Says Managing Director Tony Gorton: “In the past year, we’ve seen around a 50 per cent decrease in the number of service-related issues within the operation … we’ve seen picking discrepancies, receipting errors and documentation issues go down, and data accuracy and entry improve.”
In addition, customer satisfaction is up, absenteeism is down and staff morale is high. One employee wrote, “I feel better coming to work now, as it has given me more confidence learning new skills.”
Highly commended was Stevenson Group, which services the quarrying, mining, engineering and construction sectors, for its five-day foundation skills programme Stepping Up, developed with training company The Learning Wave. Fifty-two employees took part over 14 weeks last year.
Human Resources Manager Geoff White says the business benefits were apparent after six months, with fewer disciplinary hearings, lower employee turnover and fewer sick days. “Injury rates are also down, and it seems that employees are taking more responsibility for their wellness.”
Participant feedback has been positive. A quarry operator wrote, “I learned about choosing the right language, about looking people in the eye, about being clear about what I say. I learned to step back a bit and just give people a bit of room.”
The Diversity Award, won by Bupa Care Services, recognises organisations that really strive to make the most of their diverse workforce. The company, with 3300 staff working in more than 60 care establishments such as hospitals and rest homes, introduced its training and cultural change programme for all Bupa staff, from the CEO down, in 2009. Personal Best was rolled out with the help of 117 facilitators drawn from all levels of the business – 95 per cent of them non-managers.
The programme involves activities designed to help staff see life through residents’ and customers’ eyes, with an emphasis on meeting their emotional as well as physical needs. The training uses story-telling and personal story boards, with each participant committing to actions that will make a difference to the people they serve.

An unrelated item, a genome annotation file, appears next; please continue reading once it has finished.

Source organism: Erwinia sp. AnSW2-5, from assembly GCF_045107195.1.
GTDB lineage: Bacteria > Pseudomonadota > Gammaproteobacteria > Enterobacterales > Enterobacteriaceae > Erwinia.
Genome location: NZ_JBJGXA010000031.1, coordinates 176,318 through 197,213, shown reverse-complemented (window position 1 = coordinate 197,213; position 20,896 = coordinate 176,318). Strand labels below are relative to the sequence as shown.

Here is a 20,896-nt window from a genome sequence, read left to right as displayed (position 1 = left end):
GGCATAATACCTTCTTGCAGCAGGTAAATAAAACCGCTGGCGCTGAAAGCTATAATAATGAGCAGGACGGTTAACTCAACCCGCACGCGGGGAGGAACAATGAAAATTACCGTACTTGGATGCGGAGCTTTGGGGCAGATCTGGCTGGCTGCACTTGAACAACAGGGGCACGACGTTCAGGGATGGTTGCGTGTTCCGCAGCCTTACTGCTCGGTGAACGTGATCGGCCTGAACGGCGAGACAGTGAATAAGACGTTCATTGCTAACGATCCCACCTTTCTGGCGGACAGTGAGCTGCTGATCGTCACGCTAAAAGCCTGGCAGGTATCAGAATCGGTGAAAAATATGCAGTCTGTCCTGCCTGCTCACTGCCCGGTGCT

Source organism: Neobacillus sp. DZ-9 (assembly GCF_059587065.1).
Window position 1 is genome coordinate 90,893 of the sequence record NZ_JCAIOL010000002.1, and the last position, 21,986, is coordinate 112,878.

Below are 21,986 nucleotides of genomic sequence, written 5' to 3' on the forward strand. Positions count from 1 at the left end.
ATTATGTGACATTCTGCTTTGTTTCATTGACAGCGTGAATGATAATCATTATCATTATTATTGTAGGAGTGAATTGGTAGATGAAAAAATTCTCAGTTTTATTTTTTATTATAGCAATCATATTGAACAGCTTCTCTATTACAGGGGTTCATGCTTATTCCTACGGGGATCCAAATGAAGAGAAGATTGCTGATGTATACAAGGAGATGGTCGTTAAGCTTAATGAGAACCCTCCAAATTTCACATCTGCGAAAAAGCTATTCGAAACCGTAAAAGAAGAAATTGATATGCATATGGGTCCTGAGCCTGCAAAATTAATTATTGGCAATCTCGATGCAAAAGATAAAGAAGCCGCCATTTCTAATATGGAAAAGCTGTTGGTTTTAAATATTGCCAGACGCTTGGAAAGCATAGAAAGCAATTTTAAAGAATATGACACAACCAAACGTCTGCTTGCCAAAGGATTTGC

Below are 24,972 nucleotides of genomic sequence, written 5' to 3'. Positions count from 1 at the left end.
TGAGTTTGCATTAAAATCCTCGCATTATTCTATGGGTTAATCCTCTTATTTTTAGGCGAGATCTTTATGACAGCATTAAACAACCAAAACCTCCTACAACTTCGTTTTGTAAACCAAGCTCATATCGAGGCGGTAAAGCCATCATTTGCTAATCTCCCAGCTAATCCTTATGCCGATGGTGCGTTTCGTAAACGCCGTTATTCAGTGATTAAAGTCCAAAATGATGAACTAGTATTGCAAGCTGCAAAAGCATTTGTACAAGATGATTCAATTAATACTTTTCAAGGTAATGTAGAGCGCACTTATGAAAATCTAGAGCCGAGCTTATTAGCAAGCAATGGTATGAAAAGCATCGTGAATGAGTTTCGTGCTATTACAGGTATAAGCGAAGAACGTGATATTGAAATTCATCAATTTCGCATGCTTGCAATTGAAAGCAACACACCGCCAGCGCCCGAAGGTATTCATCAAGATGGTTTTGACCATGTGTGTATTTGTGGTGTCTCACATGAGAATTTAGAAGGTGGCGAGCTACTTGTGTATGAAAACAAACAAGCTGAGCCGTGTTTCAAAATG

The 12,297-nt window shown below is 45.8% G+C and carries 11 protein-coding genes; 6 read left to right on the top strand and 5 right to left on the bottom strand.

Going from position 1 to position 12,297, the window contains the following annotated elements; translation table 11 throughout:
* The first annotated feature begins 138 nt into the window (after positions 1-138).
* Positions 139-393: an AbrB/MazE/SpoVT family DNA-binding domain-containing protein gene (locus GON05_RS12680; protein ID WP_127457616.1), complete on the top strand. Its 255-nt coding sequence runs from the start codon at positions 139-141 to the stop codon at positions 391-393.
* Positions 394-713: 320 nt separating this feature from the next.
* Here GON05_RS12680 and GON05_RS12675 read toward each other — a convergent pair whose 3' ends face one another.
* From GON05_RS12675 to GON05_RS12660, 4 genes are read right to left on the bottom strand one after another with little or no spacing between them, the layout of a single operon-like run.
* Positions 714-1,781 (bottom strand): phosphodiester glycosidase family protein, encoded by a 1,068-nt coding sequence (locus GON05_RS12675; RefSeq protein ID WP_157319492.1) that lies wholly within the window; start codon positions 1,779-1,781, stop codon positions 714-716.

Before launching Personal Best in New Zealand, Bupa asked a team of local staff to assess it for simplicity, flexibility, ease of delivery and match with local employees. It passed all the tests, particularly in relation to staff and resident diversity. Sylvia Casella, Director of Organisational Development, says its focus on respect for individual needs makes it ideal in diverse environments.
The business benefits have been substantial, with resident satisfaction at 88 per cent, staff satisfaction at 84 per cent and a 15 per cent increase in staff retention, says Sylvia.
Highly commended was EasiYo Products, where going to work is a family affair. Ninety per cent of the production team is Tongan, with 24 of them related to each other. The rest of EasiYo’s 60 employees contribute to the company’s diversity, which is seen as a valuable business asset.
“We send our product around the world, so why not have people from around the world working here?” asks CEO Paul O’Brien. “Our diverse staff give us a better understanding of international markets. For example, a Korean employee has been invaluable in moving product through that market and a Chinese employee has been critical in helping us adapt to the Asian market.
“We’ve aimed to … ensure the flexibility, resourcefulness and innovation associated with a family business … combined with corporate disciplines such as proven metric-based systems, transparent communication and proper development programmes for staff progression.”
EasiYo introduced literacy and numeracy training for production staff last year and is already reaping the benefits, with fewer errors, improved efficiency, productivity and hazard reporting, and staff displaying more confidence.